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October 7, 2022

Covid surge takes toll on school attendance

Teachers ask board for extended Covid leave policy 

Students, teachers and staff at local schools returned from winter break to an “all time high” number of weekly reported Covid-19 cases, according to Morgan Hill Unified School District staff.

For the week of Jan. 3-9, a total of 177 students and 24 staff members within MHUSD tested positive for Covid-19. MHUSD spokeswoman Lanae Bays said the spike in cases came from students and staff who were infected with Covid-19 while out of school on winter break.

Those numbers dwarf previous Covid case numbers reported within MHUSD, with the weekly tally varying between seven and 23 (students and staff collectively) dating back to Dec. 5, according to district staff.

In an effort to help contain the spread, the district in early January distributed 8,100 at-home antigen Covid testing kits to the entire student body. On Jan. 2, the day before the end of the schools’ winter break, 35 volunteers distributed many of the kits to families they could reach, Bays said. The remainder of the kits were distributed on the first day back to school.

School districts throughout the region have been dealing with a similar surge in Covid cases, as the highly contagious Omicron variant continues to spread. The recent surge has thus taken a toll on student and staff attendance.

MHUSD did not provide detailed weekly attendance numbers before press time, but teachers and principals at the Jan. 11 board of education meeting reported significant absences. Jackson Academy of Math and Music Principal Patrick Buchser, speaking as president of the Morgan Hill Educational Leaders Association, said some schools reported up to 25% of the student body absent upon the return from winter break.

Jim Levis, an eighth-grade teacher at Britton Middle School and President of the Morgan Hill Federation of Teachers, said 15 of his 34 students in one class were absent one day just after the return to school.

Levis and other MHUSD staff members told the board Jan. 11 that the recent surge highlights the district’s lack of Covid leave for employees. Levis explained that a state program providing such leave for educational staff who have to miss school due to quarantine requirements expired at the end of September 2021, and the MHFT has been trying to convince MHUSD to implement a local Covid leave program.

Currently, if a teacher or faculty member misses school due to a positive Covid test or Covid-related illness, they have to use their regular sick leave days, Levis said. If a teacher has no accrued sick days, they have to take days off without pay if they catch Covid-19.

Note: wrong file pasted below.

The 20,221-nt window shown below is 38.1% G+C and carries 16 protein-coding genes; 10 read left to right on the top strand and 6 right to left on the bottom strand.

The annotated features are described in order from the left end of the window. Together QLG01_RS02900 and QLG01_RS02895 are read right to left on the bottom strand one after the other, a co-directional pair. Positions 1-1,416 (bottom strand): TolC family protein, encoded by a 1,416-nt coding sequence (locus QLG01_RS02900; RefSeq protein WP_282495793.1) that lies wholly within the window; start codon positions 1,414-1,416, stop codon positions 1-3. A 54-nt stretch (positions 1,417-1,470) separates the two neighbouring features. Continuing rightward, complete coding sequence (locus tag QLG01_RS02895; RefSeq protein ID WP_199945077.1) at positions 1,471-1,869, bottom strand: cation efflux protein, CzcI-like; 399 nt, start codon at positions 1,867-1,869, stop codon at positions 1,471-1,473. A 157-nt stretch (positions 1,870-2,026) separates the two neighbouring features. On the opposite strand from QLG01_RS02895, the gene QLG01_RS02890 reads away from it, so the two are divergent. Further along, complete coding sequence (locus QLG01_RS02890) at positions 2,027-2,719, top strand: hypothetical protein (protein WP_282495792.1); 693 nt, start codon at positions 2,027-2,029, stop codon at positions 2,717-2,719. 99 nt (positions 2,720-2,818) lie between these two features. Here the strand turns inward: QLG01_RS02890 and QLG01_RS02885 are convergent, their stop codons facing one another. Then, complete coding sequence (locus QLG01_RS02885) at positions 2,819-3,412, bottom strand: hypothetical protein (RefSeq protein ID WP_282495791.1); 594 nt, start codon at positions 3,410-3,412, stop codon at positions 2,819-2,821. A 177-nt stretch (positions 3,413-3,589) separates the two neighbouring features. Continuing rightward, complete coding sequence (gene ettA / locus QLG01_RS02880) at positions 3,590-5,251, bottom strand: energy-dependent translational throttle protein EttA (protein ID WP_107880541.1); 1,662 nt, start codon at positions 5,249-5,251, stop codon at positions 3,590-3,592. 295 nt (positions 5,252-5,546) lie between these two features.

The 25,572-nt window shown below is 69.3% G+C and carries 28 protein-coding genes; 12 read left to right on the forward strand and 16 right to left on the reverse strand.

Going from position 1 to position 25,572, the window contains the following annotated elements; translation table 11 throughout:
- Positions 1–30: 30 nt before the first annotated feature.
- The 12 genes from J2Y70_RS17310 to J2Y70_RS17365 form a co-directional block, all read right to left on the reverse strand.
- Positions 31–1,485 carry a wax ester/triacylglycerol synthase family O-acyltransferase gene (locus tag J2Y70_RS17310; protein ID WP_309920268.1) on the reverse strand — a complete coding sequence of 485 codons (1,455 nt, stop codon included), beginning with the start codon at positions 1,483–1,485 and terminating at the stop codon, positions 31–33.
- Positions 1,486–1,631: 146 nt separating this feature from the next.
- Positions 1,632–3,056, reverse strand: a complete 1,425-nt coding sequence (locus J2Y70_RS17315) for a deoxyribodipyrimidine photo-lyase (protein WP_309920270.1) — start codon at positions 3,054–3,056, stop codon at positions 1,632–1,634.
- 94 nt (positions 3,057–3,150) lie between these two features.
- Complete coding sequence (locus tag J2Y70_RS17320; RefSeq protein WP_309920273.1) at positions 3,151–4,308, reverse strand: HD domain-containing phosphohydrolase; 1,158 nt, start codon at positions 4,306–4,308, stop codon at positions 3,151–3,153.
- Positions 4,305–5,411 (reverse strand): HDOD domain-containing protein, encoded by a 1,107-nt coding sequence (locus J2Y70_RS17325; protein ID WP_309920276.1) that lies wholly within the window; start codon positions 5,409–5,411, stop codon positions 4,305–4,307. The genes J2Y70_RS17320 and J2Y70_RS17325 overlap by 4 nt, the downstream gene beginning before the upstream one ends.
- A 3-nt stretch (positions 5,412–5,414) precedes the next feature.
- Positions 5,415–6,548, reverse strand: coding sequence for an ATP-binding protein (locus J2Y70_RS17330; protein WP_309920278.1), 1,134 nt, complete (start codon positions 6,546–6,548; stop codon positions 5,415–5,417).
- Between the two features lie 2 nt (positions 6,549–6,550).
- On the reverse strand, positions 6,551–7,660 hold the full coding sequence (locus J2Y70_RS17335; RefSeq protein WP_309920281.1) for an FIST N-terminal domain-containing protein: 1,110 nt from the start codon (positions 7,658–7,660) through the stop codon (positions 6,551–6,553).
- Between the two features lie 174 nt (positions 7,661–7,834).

An exception is if an employee who tests positive for Covid-19 can prove they caught the virus while at work, the district will pay for their leave, Levis said. This policy was recently extended beyond its previous cutoff at the end of December.

However, Levis said, it can be difficult for one to prove where they caught Covid-19.

Sobrato High School teacher Avery Unterreiner added that some teachers, like herself, might be trying to save up their sick days in case they have a child in the future, as MHUSD also does not provide maternity leave for staff.

The district’s lack of Covid-specific leave is “incentivizing teachers to come to work sick and lie about it because they are not going to get paid anymore if they don’t come to work,” Unterreiner said. “That’s just not a functional way to keep our schools open and keep people healthy, and to keep people safe.”

Levis said he has been asking the board since October to consider a Covid leave policy that “covers all employees for all Covid-related absences.” However, the board has “ignored” his comments.

He suggested the district could use some of its $36 million in reserve funds to pay for it.

“Anything less than coverage for all Covid-related absences is insulting, and I do not believe that is the board’s intent,” Levis said.

District staff did not respond to a request for comment on the teachers’ concerns about Covid leave.

Public health experts and district staff think the current Omicron-driven surge is waning, and MHUSD officials have not discussed the possibility of closing the schools and returning to remote learning.

Short-term independent study at home has been available for students affected by Covid since the school year started. So far, 280 MHUSD students this year have been on short-term home study, which lasts between 5-30 days, according to district staff. That number is expected to go up after the first couple weeks back from winter break.

State directives currently prevent MHUSD and other school districts from shutting down in-person instruction, despite the rising Covid numbers. A Jan. 7 joint statement from County Superintendent of Schools Mary Ann Dewan and County Public Health Director Dr. Sara Cody reminded school districts that the state’s waiver that allowed for distance learning in lieu of in-person instruction expired June 30.

“Keeping our students, staff and families safe remains our top priority,” Dewan stated. “We are working alongside our school districts to protect in-person learning and practice the appropriate safety protocols.”

Michael Moore
Michael Moore is an award-winning journalist who has worked as a reporter and editor for the Morgan Hill Times, Hollister Free Lance and Gilroy Dispatch since 2008. During that time, he has covered crime, breaking news, local government, education, entertainment and more.

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